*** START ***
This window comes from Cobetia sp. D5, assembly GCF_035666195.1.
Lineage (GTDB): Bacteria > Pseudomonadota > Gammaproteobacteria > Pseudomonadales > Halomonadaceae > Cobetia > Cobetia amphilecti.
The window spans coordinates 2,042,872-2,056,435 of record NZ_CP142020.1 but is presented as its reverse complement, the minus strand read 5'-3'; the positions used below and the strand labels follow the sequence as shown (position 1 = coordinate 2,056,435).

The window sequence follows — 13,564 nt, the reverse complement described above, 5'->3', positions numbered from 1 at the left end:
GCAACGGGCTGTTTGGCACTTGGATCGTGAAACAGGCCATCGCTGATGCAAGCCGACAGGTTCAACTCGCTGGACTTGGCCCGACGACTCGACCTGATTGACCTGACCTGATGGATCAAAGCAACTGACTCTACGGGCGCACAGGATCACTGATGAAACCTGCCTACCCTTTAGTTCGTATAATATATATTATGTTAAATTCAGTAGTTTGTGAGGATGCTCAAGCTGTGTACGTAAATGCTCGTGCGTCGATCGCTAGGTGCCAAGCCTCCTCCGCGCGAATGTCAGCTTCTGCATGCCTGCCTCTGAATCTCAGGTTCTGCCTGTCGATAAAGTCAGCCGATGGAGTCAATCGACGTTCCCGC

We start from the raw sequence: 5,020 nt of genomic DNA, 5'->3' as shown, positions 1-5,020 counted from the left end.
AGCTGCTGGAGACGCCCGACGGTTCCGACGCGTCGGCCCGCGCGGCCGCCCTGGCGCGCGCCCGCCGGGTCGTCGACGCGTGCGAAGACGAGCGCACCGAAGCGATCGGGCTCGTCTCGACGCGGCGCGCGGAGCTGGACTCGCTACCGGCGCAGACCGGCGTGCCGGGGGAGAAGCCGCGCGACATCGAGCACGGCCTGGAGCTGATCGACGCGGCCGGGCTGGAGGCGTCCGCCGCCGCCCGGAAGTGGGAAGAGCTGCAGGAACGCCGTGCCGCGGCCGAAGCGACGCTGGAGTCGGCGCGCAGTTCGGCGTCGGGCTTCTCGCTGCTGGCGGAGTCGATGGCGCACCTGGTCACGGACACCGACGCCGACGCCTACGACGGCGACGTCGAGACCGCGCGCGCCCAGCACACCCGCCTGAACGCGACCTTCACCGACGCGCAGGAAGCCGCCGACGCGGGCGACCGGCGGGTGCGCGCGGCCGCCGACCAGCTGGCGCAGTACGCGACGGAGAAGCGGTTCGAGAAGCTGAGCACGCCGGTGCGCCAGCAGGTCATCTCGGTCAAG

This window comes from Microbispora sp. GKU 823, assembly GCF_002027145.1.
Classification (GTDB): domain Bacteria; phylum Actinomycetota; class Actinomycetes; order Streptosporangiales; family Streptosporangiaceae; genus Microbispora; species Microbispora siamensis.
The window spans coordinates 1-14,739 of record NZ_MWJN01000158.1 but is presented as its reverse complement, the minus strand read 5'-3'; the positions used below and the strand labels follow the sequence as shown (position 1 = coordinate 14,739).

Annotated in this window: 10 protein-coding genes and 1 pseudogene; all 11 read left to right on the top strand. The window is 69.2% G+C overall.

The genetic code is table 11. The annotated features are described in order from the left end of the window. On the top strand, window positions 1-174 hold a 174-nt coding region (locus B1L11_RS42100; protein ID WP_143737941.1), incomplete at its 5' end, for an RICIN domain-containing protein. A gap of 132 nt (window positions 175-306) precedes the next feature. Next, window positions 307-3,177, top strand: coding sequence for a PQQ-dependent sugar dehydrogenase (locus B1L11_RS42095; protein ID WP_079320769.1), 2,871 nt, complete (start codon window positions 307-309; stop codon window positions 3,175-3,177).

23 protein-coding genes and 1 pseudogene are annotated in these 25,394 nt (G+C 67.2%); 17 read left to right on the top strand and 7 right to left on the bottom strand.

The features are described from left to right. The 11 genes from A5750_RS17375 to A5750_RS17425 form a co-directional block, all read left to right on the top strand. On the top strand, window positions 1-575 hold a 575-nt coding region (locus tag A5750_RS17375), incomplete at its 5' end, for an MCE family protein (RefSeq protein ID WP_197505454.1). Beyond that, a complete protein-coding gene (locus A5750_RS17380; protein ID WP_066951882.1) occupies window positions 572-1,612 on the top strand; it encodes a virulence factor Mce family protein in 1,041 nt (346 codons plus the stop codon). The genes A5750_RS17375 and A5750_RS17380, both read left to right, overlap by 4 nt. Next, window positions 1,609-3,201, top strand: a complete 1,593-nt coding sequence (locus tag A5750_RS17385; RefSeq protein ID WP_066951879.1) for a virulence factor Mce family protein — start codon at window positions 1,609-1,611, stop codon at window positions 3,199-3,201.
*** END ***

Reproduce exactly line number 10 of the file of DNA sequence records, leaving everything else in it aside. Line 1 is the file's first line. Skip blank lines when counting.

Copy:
The window spans coordinates 1-14,739 of record NZ_MWJN01000158.1 but is presented as its reverse complement, the minus strand read 5'-3'; the positions used below and the strand labels follow the sequence as shown (position 1 = coordinate 14,739).